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Proposed Motorcycle licence changes

So whats this all about? More European interferance? If the UK government backs proposals from Europe that would make it more difficult, costly and take many more years to obtain a full motorcycle license it would have a dramatic impact on the whole UK motorcycle industry.

The key proposals are:

  • The minimum age for riding motorcycles larger than 125cc is likely to rise from 17 to 19
  • Direct Access to larger motorcycles will not be allowed until the age of 24 (currently 21)
  • There will be new categories of motorcycle licence created, which will mean two-year “stepsâ€? between motorcycles of different engine size
  • Riders will have to take another motorcycle test between steps.

For full details visit the Motorcycle Industry Association for full details and use their links to lobby your MP and MEP. The direct link to the page is Motorcycle Industry Association Campaign Page

The letter that the site sends to your MP/MEP is as follows:

Dear Recipient,
Third European Directive on Driver Licenses

As one of your constituents, I am writing to protest about European plans to change the provisions for gaining a motorcycle licence and to ask you to support calls for the Government to make effective use of the UK’s Presidency of the EU to put a stop to EU proposals. These proposals are not based on researched road safety evidence and are unlikely to contribute to road safety. The effect of the proposals will be to discourage people from taking up motorcycling and discriminate against the use of motorcycles as a low-polluting and zero-congesting alternative to the car.

In particular I am angry about plans to raise the age of access to bikes bigger than 125cc from 17 to 19 and plans for a second motorcycle test on medium-powered machines as a route to a licence for large motorcycles.

The effect of this change will mean that riders aged 17-19 working some distance from home may no longer have the option of motorcycle or scooter use, as 125cc machines will not have an adequate performance for these journeys.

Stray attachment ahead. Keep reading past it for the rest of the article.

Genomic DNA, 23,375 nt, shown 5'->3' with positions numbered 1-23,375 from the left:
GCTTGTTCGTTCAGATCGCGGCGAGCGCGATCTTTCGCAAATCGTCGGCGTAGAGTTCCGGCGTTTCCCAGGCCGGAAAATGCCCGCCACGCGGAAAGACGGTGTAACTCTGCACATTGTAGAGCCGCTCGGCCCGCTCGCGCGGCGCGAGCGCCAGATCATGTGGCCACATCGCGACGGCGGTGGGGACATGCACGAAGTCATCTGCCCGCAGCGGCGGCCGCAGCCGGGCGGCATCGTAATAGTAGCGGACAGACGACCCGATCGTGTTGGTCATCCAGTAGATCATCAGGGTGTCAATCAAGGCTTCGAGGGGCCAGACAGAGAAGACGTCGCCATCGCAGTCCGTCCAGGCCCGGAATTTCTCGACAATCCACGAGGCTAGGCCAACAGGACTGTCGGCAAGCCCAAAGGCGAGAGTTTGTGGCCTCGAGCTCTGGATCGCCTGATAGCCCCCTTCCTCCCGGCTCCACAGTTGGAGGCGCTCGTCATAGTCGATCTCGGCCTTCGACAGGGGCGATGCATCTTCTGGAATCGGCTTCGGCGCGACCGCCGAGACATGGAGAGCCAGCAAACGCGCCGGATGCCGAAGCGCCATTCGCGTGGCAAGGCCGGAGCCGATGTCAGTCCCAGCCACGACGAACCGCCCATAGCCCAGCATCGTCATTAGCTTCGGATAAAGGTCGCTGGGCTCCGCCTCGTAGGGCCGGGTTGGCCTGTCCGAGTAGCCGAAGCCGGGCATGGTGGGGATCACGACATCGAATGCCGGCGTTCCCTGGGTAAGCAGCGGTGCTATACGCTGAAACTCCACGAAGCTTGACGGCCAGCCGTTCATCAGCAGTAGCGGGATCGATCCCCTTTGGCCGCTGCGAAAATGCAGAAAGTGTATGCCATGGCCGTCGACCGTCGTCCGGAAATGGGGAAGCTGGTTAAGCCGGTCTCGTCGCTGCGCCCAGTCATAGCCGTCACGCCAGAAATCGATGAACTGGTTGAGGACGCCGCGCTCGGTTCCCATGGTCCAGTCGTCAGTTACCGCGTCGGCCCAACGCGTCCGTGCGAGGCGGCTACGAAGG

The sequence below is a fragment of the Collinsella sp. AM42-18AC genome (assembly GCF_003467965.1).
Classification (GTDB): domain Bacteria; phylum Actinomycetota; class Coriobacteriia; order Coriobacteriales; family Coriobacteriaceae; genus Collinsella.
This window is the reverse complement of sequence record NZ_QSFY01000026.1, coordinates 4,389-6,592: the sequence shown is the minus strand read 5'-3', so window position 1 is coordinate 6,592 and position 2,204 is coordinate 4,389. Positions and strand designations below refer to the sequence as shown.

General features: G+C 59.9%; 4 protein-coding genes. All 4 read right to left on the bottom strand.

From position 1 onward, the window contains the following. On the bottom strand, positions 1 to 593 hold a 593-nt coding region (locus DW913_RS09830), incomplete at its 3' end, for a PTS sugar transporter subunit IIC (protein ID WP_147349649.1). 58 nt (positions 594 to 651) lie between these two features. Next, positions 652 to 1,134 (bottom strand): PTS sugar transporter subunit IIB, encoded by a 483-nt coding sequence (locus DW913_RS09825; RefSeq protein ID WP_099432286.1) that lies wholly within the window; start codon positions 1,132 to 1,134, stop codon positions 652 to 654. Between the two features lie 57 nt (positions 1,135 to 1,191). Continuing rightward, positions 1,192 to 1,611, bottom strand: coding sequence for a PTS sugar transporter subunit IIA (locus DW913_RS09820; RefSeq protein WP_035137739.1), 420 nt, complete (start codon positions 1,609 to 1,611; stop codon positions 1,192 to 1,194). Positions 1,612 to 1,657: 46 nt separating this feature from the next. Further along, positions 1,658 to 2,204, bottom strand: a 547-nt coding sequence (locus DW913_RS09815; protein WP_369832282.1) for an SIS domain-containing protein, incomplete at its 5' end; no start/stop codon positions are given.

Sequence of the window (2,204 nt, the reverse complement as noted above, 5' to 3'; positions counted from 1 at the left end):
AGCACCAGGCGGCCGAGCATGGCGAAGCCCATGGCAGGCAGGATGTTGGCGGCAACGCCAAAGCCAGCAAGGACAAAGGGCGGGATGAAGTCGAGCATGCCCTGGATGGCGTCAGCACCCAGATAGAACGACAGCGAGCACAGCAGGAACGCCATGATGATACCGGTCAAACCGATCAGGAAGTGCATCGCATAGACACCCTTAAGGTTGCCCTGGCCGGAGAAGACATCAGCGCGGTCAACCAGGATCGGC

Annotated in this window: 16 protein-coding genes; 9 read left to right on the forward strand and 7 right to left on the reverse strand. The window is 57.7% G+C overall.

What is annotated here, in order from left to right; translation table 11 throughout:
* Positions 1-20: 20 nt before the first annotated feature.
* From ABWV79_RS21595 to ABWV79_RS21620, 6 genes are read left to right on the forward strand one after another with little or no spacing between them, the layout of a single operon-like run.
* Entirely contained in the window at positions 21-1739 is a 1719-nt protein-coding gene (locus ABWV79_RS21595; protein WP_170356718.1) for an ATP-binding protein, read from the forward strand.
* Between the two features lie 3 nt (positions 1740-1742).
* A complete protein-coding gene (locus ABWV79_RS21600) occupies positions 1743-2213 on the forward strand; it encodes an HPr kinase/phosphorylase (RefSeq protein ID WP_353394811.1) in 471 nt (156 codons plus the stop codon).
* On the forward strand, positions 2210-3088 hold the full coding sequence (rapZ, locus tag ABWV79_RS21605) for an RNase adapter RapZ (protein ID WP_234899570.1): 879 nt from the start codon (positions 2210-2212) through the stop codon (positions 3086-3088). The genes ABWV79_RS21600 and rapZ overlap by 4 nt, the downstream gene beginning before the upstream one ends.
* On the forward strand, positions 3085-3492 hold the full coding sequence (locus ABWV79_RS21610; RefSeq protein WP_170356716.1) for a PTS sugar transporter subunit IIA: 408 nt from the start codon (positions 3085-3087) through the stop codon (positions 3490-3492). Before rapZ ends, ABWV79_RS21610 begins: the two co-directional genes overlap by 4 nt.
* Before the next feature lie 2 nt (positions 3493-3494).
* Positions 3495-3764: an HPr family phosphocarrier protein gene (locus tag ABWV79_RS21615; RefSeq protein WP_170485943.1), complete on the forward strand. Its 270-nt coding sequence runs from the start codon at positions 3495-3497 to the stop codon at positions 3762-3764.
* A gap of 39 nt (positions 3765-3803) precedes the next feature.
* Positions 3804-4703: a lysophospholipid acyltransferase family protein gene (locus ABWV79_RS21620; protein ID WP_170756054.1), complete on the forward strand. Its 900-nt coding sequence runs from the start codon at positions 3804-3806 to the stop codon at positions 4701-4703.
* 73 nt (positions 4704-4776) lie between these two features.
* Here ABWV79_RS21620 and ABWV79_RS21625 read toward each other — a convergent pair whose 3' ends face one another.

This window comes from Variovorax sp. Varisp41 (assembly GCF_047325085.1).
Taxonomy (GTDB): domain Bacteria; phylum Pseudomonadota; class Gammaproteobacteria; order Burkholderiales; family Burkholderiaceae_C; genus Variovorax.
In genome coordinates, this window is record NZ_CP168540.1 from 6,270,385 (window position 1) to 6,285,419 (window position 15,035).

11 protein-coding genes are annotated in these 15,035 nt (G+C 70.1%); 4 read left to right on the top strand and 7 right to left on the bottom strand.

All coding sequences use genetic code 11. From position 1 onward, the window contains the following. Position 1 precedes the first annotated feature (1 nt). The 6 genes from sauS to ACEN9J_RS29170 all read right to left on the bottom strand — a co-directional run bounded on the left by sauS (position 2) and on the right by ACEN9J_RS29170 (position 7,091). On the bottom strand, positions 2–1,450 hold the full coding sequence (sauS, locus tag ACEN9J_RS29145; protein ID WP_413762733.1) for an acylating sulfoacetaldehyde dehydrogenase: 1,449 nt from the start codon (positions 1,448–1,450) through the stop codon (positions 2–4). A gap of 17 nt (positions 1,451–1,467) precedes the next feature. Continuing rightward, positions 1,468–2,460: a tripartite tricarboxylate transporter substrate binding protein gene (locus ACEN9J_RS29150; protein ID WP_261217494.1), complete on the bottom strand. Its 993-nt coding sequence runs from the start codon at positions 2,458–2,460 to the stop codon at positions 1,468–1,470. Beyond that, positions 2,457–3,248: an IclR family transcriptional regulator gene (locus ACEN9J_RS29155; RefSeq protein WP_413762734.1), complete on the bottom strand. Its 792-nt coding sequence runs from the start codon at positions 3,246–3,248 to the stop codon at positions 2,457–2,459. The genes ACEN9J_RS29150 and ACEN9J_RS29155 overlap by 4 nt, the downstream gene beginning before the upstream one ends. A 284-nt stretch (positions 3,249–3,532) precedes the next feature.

In a letter to the Motor Cycle Industry Association the Minister of Transport, Stephen Ladyman, says: “I share your concerns ..[and].. am concerned by the plans for staged access for motorcycles which would require a two year gap between categories. In effect this would raise the minimum age of access to medium sized machines from 17 to 19 in the UK. There is no road safety case for this proposal, and I recognize the problems it would cause motorcyclists and the motorcycle industry.�

I am also concerned about the increase of the Direct Access age from 21 to 24. Research shows that it is not the age of access to motorcycles which is the key factor in motorcycle safety but the amount of experience that riders gain. The Directive does not address longer-term rider training issues, merely discriminates against riders and discourages motorcycle use. It does appear that the EU is becoming excessively cautious with regard to motorcycle licensing, particularly when compared to other activities that the Members States may require of its citizens aged 17-24 (for example military service).

British support for such measures would be at odds with the UK Government’s own National Motorcycle Strategy which talks about ‘mainstreaming’ motorcycling in UK transport policy.

In addition, our contacts with police are already finding that unlicensed riding and driving are on the increase and adding yet further complexity to motorcycle licence conditions can only multiply the number of riders “opting out� of the licensing process. As far as enforcement is concerned the same contacts advise that the existing motorcycle licence rules are already too complex for the non specialist officer to understand. The result of the new directive will be more largely unenforceable legislation, to the detriment of respect for the law.

I ask for your support in persuading Ministers to take a stronger line in support of motorcycling in the UK and to oppose European plans to make getting a motorcycle licence more difficult and expensive.

Yours sincerely,


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